Banks treating RBI’s 15-day window as grace period on NPAs
An RBI circular says banks have to start referring NPA accounts to NCLT within 15 days after 180-day deadline ends
Mumbai: Banks are using a 15-day period after a Reserve Bank of India (RBI) deadline to finalize debt resolution plans for stressed companies ended on 27 August to obtain final approvals for 12 NPA accounts that are close to being resolved outside bankruptcy courts, a move some experts say will be rejected by the banking regulator. Banks have interpreted RBI’s 15-day window to refer NPA accounts to the National Company Law Tribunal (NCLT) as a grace period, three people aware of the development said.
In a 12 February circular, the central bank asked lenders to find resolution plans for stressed loan accounts of ₹ 2,000 crore and above within 180 days of 1 March.
Going by the RBI circular, banks are supposed to start referring unresolved loans, no matter what stage of resolution they are at, to NCLT within 15 days from the end of the 180-day period.
According to one of the three people cited before, although most resolution plans have been approved by the consortium, a few documents need to be signed and that will happen in the next 15 days. “In some cases, even the investor or the buyer has to obtain certain approvals and therefore we hope to wrap it up in the next few days,” the person said, adding that in all viable cases, rating agencies have completed evaluation of the outstanding loans.
Accounts that are nearing resolution include Prayagraj Power Generation Co., SKS Power Generation (Chhattisgarh) Ltd, GMR Chhattisgarh Energy Ltd, Videocon Oil Ventures Ltd, GMR Rajahmundry Ltd, Jaiprakash Power Ventures Ltd, Jhabua Power Ltd, Ballarpur Industries Ltd, Bombay Rayon Fashions Ltd, Hindusthan National Glass and Industries Ltd and GTL Infrastructure Ltd. Resolutions for these accounts include debt recast, sale of assets and one-time settlements.
The second person said bank chiefs, at a meeting on Monday, had broadly agreed on the accounts to be sent to the bankruptcy court. “We have agreed that whatever last-mile approvals are required will be taken in the next 15 days,” the person said.
According to the 12 February RBI circular, a debt resolution plan shall be implemented only if the borrower is no longer in default with any of the lenders. If the resolution involves restructuring, all related documentation, including execution of necessary agreements between lenders and borrower, creation of security charge are to be completed by all lenders.
However, some believe the central bank might not relent and seek strict adherence to the circular. “The circular is quite clear in saying that if resolution is not complete within 180 days, the account will have to be referred to the NCLT,” said Siby Antony, executive chairman of Edelweiss Asset Reconstruction Co.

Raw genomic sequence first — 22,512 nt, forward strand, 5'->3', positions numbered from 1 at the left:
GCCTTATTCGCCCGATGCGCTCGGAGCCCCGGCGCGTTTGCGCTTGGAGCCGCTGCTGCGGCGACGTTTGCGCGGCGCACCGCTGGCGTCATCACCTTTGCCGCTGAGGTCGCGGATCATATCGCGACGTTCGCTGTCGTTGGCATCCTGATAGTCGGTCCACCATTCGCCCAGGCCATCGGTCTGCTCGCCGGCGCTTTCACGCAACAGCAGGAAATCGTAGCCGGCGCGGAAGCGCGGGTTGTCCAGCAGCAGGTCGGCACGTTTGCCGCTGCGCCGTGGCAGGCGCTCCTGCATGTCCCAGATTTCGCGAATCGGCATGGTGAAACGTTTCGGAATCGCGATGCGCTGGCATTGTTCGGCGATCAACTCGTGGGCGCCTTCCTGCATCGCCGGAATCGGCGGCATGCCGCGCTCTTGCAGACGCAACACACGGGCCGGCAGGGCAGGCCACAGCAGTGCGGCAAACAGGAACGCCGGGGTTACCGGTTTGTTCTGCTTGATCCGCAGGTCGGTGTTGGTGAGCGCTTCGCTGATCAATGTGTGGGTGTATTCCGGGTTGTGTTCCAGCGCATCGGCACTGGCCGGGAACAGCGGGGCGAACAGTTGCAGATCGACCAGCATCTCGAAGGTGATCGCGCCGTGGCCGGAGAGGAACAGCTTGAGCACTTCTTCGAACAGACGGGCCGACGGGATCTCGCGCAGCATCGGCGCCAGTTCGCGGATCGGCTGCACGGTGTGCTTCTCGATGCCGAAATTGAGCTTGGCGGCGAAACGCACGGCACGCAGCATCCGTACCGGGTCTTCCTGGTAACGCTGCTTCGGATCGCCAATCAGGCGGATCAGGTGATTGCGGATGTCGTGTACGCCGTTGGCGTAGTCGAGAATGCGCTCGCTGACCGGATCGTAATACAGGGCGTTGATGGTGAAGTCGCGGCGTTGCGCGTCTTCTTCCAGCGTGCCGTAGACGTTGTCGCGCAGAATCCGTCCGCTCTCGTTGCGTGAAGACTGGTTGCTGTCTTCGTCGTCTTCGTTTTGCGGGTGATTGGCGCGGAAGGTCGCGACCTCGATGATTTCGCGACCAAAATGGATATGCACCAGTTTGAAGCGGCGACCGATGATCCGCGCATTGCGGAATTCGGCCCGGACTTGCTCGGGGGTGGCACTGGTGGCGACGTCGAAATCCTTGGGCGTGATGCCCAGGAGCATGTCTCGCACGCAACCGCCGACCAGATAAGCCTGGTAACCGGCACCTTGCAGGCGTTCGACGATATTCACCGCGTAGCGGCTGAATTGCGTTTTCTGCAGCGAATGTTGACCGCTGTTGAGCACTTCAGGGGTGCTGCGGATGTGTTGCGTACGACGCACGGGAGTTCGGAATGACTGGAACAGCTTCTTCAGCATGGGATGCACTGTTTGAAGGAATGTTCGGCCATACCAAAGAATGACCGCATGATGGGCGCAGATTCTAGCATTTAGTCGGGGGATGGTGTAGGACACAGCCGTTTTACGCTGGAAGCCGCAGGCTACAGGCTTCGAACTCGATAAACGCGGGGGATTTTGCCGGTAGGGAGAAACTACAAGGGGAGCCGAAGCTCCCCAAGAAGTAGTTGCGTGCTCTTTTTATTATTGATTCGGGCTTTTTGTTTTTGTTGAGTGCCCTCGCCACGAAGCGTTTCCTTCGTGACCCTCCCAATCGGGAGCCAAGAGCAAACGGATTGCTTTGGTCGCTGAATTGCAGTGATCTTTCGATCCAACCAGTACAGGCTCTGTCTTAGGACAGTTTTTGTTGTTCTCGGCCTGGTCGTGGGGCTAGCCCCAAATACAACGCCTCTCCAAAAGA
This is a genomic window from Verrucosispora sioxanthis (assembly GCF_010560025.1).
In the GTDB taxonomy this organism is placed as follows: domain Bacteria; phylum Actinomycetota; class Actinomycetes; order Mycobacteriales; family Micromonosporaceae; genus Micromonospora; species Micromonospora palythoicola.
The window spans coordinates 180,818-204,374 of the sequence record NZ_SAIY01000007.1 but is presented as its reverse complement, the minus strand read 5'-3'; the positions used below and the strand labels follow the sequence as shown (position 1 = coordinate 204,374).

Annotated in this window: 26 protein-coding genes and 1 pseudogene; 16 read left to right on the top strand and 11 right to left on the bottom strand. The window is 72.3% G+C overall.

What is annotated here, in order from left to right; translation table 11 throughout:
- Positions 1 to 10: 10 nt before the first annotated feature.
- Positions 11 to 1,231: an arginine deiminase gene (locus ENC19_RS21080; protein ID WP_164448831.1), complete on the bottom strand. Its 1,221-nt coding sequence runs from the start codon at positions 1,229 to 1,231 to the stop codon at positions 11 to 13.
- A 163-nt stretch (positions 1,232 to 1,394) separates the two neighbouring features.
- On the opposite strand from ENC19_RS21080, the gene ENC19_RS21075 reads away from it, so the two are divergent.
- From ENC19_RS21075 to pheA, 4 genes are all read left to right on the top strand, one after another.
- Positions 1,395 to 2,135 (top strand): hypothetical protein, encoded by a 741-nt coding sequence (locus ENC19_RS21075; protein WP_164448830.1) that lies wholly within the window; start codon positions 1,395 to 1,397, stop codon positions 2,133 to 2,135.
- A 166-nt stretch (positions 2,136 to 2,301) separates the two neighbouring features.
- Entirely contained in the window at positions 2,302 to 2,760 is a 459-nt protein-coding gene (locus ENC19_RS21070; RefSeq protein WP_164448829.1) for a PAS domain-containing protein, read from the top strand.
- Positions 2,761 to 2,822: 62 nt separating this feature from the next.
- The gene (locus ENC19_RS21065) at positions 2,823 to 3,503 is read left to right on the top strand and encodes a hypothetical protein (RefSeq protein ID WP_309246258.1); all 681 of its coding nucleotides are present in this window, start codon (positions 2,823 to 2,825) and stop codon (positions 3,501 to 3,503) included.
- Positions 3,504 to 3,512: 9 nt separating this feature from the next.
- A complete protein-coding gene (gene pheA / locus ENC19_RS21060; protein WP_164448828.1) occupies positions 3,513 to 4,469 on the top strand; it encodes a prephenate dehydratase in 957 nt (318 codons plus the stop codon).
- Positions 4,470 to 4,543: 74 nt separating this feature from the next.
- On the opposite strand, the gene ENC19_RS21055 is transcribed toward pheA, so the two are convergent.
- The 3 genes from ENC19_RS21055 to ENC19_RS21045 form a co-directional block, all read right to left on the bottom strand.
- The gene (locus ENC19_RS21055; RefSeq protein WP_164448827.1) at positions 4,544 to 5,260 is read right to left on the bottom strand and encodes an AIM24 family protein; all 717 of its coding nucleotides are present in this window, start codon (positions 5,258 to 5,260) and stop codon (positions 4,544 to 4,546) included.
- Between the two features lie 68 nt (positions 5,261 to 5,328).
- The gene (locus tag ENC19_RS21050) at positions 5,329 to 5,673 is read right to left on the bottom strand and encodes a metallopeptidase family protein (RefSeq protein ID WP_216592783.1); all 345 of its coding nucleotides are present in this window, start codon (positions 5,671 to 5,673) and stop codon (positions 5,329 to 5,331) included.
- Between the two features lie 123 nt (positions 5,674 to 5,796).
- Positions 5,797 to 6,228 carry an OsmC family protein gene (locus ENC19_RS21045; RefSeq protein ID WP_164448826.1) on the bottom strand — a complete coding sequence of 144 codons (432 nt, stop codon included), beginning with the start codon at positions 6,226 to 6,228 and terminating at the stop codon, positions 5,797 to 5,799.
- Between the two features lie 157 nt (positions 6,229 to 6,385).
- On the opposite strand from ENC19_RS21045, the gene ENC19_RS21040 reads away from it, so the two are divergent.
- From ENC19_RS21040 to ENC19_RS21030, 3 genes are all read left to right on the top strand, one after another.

Meanwhile, banks have received bids from Edelweiss Asset Reconstruction Co. to acquire two accounts—Coastal Energen Pvt. Ltd and GTL Infrastructure Ltd. Edelweiss Asset has bid ₹ 3,200 crore for Coastal Energen and ₹ 2,400 crore for GTL Infra.
According to the second banker cited before, the central bank has been a stickler for deadlines in the past and had rejected lenders’ decision to recast loans of BILT Graphic Paper—despite more than 80% lenders agreeing to it— as it had overshot the deadline. BILT Graphic Paper was part of the 28 accounts RBI had asked lenders to find resolution plans for by 31 December last year.
Issues such as using the next 15 days as grace period would depend on the reading of the circular and its fine print, said Karthik Srinivasan, group head of financial sector ratings at Icra. “The effect of these resolutions and NCLT referrals will be reflected in the September quarter results of banks and the 15 days would not change much,” he said.
Mint reported on 28 August that lenders had decided to refer 20 of at least 32 NPA accounts to the NCLT, as directed by RBI in the 12 February circular. Among these 20 accounts , a majority—including Essar Power, Korba West Power Co. Ltd, Jindal India Thermal Ltd and Sravanti Energy Pvt. Ltd—are power firms. The list has metal firms, including BMM Ispat Ltd, ISMT Ltd, BRG Iron and Steel and Splendid Metal Products Ltd. Reliance Naval is also among the firms to be referred to bankruptcy courts.
Editor's Picks »
- Will it rain on the FMCG parade?
- Why domestic cotton prices are likely to rule firm this season
- India’s dark corporate debt market now loses the flicker of liquidity too
- Jio’s market share zooms after it raises stakes with higher capex
- Tata Steel is not willing to give even an inch on the acquisitions front